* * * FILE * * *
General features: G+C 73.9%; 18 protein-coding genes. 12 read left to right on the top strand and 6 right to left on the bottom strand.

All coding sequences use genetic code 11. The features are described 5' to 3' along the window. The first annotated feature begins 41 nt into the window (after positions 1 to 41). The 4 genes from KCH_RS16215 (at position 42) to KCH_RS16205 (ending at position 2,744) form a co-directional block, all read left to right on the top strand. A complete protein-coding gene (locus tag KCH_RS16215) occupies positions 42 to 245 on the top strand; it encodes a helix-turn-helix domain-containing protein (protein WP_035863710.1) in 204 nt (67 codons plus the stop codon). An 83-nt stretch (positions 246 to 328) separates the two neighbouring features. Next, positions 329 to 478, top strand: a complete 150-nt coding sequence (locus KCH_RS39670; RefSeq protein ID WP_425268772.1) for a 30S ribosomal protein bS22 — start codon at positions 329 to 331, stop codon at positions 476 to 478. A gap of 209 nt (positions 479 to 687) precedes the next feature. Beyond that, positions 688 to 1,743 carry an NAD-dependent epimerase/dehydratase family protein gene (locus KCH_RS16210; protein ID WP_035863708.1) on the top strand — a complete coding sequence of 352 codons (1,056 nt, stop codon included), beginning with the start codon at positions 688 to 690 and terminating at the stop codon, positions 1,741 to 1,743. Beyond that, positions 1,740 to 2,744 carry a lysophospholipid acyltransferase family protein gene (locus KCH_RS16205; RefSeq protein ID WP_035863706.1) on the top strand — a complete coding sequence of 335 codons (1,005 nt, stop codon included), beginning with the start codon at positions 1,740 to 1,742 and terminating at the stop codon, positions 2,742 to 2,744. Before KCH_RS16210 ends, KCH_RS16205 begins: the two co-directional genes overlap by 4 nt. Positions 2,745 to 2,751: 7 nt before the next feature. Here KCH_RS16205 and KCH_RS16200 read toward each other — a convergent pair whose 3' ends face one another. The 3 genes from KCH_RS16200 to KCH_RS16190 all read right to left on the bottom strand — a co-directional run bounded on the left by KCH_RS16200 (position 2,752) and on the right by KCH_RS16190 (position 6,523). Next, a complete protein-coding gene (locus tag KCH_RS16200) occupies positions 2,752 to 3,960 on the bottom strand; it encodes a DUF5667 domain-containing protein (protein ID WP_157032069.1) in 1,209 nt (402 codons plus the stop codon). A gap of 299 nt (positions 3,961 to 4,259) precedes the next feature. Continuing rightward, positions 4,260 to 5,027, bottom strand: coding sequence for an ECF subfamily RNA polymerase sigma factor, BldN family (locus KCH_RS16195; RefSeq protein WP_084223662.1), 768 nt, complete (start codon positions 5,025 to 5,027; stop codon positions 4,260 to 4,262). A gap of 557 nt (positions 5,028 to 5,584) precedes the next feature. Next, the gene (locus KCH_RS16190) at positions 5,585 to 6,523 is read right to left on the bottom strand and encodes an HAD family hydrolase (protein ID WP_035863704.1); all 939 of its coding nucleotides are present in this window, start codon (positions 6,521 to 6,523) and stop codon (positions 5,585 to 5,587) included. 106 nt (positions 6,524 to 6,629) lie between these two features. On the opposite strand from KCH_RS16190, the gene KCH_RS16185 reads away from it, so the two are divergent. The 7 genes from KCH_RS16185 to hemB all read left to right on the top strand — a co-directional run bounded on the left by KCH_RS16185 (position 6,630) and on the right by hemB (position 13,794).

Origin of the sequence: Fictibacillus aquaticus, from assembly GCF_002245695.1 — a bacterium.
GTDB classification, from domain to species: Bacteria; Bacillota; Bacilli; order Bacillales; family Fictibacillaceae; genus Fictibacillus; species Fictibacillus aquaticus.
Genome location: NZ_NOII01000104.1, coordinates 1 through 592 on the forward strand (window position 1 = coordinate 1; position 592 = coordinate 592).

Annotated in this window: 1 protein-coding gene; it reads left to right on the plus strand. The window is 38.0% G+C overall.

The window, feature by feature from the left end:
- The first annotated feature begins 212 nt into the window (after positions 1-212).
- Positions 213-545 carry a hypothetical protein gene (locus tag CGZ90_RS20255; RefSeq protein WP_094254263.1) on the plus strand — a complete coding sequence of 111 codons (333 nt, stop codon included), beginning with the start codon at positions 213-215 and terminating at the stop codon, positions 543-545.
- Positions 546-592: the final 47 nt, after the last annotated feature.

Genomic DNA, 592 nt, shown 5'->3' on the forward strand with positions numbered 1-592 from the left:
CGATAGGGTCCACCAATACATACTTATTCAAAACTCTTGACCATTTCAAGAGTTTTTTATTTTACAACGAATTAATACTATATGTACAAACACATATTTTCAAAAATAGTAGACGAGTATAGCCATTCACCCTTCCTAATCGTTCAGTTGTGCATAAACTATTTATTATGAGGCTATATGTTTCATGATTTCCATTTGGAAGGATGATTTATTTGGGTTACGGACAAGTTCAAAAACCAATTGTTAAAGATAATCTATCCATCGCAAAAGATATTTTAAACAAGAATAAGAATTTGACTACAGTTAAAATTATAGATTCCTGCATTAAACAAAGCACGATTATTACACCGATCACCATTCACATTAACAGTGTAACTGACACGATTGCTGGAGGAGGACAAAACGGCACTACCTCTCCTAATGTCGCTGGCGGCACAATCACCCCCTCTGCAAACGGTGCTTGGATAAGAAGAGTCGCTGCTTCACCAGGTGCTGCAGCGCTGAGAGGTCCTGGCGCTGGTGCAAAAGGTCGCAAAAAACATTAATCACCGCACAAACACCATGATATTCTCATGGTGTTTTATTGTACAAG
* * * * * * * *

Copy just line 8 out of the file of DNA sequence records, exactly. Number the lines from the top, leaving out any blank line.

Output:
- The first annotated feature begins 212 nt into the window (after positions 1-212).